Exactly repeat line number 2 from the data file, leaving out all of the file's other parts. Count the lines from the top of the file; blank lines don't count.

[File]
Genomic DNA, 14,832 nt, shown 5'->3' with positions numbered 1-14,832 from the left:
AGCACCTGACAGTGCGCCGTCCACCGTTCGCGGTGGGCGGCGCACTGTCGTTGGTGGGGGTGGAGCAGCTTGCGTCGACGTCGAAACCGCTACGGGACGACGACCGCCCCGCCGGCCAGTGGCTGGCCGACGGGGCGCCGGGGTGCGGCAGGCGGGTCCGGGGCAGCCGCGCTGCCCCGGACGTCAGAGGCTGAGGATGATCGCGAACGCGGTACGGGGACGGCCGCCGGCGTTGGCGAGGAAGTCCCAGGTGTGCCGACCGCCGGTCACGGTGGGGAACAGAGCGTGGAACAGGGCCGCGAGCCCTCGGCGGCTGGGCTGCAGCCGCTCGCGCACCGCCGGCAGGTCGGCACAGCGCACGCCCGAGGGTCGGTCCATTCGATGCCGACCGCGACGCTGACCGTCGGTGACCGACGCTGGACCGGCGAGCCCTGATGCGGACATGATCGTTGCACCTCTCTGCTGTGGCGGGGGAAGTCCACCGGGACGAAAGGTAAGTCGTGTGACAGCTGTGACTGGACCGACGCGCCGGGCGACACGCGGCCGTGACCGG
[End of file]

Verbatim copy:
AGCACCTGACAGTGCGCCGTCCACCGTTCGCGGTGGGCGGCGCACTGTCGTTGGTGGGGGTGGAGCAGCTTGCGTCGACGTCGAAACCGCTACGGGACGACGACCGCCCCGCCGGCCAGTGGCTGGCCGACGGGGCGCCGGGGTGCGGCAGGCGGGTCCGGGGCAGCCGCGCTGCCCCGGACGTCAGAGGCTGAGGATGATCGCGAACGCGGTACGGGGACGGCCGCCGGCGTTGGCGAGGAAGTCCCAGGTGTGCCGACCGCCGGTCACGGTGGGGAACAGAGCGTGGAACAGGGCCGCGAGCCCTCGGCGGCTGGGCTGCAGCCGCTCGCGCACCGCCGGCAGGTCGGCACAGCGCACGCCCGAGGGTCGGTCCATTCGATGCCGACCGCGACGCTGACCGTCGGTGACCGACGCTGGACCGGCGAGCCCTGATGCGGACATGATCGTTGCACCTCTCTGCTGTGGCGGGGGAAGTCCACCGGGACGAAAGGTAAGTCGTGTGACAGCTGTGACTGGACCGACGCGCCGGGCGACACGCGGCCGTGACCGG